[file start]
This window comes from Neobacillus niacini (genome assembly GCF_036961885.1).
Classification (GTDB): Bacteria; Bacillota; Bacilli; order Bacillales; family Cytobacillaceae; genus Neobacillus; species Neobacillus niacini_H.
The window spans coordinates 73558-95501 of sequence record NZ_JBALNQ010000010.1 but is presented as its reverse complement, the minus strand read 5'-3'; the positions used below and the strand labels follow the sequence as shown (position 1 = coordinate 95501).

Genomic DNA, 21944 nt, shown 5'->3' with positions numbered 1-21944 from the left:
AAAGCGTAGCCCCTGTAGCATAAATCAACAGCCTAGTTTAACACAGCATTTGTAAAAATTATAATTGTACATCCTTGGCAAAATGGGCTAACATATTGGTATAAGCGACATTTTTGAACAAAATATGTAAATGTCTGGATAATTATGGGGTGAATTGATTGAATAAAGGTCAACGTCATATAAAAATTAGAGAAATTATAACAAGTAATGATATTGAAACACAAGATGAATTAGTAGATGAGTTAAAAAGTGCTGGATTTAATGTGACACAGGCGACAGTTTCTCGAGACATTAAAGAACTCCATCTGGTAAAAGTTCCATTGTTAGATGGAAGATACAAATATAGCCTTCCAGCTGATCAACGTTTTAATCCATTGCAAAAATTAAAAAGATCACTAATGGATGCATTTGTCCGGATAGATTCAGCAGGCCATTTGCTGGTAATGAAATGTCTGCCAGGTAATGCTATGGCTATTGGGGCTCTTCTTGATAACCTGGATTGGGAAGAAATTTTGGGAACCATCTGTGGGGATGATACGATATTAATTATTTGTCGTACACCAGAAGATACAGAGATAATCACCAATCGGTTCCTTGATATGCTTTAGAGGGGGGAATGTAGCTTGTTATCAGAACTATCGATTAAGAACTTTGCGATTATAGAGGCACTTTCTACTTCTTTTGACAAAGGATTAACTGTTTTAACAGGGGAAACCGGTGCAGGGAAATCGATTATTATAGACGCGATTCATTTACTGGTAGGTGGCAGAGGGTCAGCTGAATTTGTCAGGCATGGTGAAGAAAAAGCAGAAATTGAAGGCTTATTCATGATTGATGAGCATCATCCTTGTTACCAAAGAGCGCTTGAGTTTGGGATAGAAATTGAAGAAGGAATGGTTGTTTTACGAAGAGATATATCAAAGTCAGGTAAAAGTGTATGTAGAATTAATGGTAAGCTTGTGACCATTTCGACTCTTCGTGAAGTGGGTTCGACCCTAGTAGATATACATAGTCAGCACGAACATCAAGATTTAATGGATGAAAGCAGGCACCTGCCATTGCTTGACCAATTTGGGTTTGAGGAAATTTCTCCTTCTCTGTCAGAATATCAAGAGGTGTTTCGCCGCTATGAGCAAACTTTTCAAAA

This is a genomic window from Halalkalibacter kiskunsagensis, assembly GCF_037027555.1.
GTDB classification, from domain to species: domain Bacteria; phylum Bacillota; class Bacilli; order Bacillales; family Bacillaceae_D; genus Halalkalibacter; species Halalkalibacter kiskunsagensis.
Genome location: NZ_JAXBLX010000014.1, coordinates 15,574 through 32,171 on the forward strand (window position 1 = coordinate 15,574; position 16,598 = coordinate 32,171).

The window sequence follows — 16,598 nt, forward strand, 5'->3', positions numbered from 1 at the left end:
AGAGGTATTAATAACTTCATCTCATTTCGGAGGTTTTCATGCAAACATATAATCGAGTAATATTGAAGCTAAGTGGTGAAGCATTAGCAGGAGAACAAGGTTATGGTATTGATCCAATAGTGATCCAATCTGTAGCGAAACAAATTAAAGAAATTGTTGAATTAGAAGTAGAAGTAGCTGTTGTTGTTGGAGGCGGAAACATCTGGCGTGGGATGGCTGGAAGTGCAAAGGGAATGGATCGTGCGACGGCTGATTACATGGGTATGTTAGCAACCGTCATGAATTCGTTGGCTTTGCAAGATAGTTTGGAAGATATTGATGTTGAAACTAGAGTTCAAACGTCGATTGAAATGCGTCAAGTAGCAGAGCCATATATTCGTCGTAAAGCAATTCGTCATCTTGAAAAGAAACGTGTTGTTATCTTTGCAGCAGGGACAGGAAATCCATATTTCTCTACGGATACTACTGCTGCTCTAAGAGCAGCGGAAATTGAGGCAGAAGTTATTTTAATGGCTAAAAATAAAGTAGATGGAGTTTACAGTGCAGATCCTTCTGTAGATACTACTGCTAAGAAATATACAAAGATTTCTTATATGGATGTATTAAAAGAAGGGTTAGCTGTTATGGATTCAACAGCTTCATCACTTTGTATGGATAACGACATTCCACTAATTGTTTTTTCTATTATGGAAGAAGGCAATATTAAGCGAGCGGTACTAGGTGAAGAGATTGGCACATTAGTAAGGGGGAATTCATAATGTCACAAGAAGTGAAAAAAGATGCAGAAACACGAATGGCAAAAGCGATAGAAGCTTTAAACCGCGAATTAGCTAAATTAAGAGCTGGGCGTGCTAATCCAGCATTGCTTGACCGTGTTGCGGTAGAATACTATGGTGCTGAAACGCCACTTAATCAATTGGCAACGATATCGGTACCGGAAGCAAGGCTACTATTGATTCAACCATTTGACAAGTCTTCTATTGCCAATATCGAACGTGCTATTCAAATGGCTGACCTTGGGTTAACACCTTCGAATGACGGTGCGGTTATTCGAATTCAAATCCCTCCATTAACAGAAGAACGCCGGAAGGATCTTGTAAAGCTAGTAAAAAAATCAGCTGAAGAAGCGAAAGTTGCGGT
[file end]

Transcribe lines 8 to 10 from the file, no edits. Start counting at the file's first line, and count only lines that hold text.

Genome location: NZ_JAXBLX010000014.1, coordinates 15,574 through 32,171 on the forward strand (window position 1 = coordinate 15,574; position 16,598 = coordinate 32,171).

The window sequence follows — 16,598 nt, forward strand, 5'->3', positions numbered from 1 at the left end:
AGAGGTATTAATAACTTCATCTCATTTCGGAGGTTTTCATGCAAACATATAATCGAGTAATATTGAAGCTAAGTGGTGAAGCATTAGCAGGAGAACAAGGTTATGGTATTGATCCAATAGTGATCCAATCTGTAGCGAAACAAATTAAAGAAATTGTTGAATTAGAAGTAGAAGTAGCTGTTGTTGTTGGAGGCGGAAACATCTGGCGTGGGATGGCTGGAAGTGCAAAGGGAATGGATCGTGCGACGGCTGATTACATGGGTATGTTAGCAACCGTCATGAATTCGTTGGCTTTGCAAGATAGTTTGGAAGATATTGATGTTGAAACTAGAGTTCAAACGTCGATTGAAATGCGTCAAGTAGCAGAGCCATATATTCGTCGTAAAGCAATTCGTCATCTTGAAAAGAAACGTGTTGTTATCTTTGCAGCAGGGACAGGAAATCCATATTTCTCTACGGATACTACTGCTGCTCTAAGAGCAGCGGAAATTGAGGCAGAAGTTATTTTAATGGCTAAAAATAAAGTAGATGGAGTTTACAGTGCAGATCCTTCTGTAGATACTACTGCTAAGAAATATACAAAGATTTCTTATATGGATGTATTAAAAGAAGGGTTAGCTGTTATGGATTCAACAGCTTCATCACTTTGTATGGATAACGACATTCCACTAATTGTTTTTTCTATTATGGAAGAAGGCAATATTAAGCGAGCGGTACTAGGTGAAGAGATTGGCACATTAGTAAGGGGGAATTCATAATGTCACAAGAAGTGAAAAAAGATGCAGAAACACGAATGGCAAAAGCGATAGAAGCTTTAAACCGCGAATTAGCTAAATTAAGAGCTGGGCGTGCTAATCCAGCATTGCTTGACCGTGTTGCGGTAGAATACTATGGTGCTGAAACGCCACTTAATCAATTGGCAACGATATCGGTACCGGAAGCAAGGCTACTATTGATTCAACCATTTGACAAGTCTTCTATTGCCAATATCGAACGTGCTATTCAAATGGCTGACCTTGGGTTAACACCTTCGAATGACGGTGCGGTTATTCGAATTCAAATCCCTCCATTAACAGAAGAACGCCGGAAGGATCTTGTAAAGCTAGTAAAAAAATCAGCTGAAGAAGCGAAAGTTGCGGT